Today my father sent an email to my siblings and I titled "VITAL INFORMATION." He and my mother are going to Chile, in a few weeks. The email contains a document, the heading of which is "Vital Information Upon My Demise." All sorts of things are listed, the things that everyone lists, banks, passports, birth certificates, safe deposit boxes, cars, executors of the wills. All this tumbledown, the things we keep ourselves busy with after funerals.
On the list of items in the safe deposit box, filed under Miscellaneous: "Trick wooden box with a silver dollar in it." I repeat this to myself twice. "Trick wooden box with a silver dollar in it." It makes me weep, immediately. This small thing. I can see myself perfectly, standing in the anonymous bank, on an unknown day, in a black coat, in a gray room full of boxes, doubled over, holding this trick wooden box with a silver dollar in it.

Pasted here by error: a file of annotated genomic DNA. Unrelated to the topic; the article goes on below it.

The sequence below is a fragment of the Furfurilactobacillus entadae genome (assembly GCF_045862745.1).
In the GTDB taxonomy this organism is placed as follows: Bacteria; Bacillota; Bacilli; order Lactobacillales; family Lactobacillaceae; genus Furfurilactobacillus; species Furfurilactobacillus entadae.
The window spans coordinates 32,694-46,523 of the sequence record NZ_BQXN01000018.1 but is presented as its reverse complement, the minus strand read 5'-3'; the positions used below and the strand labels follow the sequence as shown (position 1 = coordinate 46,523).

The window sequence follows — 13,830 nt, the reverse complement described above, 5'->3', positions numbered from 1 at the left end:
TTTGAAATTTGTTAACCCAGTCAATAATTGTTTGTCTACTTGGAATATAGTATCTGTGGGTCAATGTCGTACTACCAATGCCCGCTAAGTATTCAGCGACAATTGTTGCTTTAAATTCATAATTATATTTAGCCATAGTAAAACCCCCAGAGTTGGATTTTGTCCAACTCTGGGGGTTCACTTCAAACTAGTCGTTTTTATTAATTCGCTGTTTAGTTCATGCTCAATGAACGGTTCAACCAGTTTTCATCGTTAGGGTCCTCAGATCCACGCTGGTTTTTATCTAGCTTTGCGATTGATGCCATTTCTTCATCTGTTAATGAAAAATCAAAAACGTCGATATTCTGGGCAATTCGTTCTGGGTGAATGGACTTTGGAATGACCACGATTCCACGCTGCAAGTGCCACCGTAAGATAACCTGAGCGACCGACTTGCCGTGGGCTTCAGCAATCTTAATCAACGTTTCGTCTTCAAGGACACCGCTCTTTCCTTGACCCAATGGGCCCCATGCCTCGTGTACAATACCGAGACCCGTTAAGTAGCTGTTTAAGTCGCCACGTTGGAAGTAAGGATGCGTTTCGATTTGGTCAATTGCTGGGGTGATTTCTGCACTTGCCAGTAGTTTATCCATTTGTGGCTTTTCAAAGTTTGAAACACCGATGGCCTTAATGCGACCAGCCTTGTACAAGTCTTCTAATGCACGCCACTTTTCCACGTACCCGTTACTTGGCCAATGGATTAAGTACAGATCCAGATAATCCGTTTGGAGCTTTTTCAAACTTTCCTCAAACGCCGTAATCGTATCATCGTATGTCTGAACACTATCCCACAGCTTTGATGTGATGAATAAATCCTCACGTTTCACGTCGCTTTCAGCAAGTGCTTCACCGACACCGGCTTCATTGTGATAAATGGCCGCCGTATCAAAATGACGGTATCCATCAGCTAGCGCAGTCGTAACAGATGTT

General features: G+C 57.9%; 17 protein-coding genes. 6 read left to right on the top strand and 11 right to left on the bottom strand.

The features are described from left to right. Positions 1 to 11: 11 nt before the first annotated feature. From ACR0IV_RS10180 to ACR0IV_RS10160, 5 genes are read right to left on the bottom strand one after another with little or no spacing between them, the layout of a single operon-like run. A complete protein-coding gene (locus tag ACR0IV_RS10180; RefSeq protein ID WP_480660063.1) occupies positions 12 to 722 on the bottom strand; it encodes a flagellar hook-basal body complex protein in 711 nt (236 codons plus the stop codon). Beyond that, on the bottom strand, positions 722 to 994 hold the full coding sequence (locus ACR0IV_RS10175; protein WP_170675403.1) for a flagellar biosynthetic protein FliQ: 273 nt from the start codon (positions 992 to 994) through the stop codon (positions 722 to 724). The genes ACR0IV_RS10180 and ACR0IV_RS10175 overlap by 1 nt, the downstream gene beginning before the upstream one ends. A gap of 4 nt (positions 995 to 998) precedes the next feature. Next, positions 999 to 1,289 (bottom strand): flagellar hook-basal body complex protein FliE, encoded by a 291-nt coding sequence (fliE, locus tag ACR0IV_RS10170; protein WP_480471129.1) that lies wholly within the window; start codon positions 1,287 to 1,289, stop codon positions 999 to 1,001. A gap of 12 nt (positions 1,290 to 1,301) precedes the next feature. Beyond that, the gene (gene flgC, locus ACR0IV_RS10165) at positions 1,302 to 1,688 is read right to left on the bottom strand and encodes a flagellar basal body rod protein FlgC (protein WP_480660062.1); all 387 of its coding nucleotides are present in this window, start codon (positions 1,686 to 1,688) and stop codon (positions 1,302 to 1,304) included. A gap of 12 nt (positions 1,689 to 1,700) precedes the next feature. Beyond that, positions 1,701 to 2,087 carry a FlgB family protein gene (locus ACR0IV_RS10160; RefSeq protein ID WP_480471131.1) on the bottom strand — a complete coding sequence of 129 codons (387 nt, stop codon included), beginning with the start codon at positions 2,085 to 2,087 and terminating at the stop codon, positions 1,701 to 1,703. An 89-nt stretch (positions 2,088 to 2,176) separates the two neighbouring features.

Do you know about The Rumpus? I subscribed recently, to receive "overly personal emails from Stephen Elliot." Lately these emails have been making me cry. It's as if you've just moved to an apartment in a city you've lived in for years, and these letters start coming. They're not addressed to anyone. You've been hoping for this sort of thing, this type of intimacy. The letters are perfect. They keep coming. You keep reading. One day the writer says, "If you write back, I won't respond," so you write to him. He keeps his promise.
It's not so bad, chickadees, to be alone. But it's good, too, to be in Boston & moving so quickly it's unclear exactly who you were or where or what with whom. And that's fine for awhile. While I was in Boston for New Year's I got to spend some time around Cass McCombs and music/art mates, including the artist Albert Herter and director Aaron Brown of Focus Creeps. All sweet & talented people who I hope to cross paths with again. This song's on repeat in my head: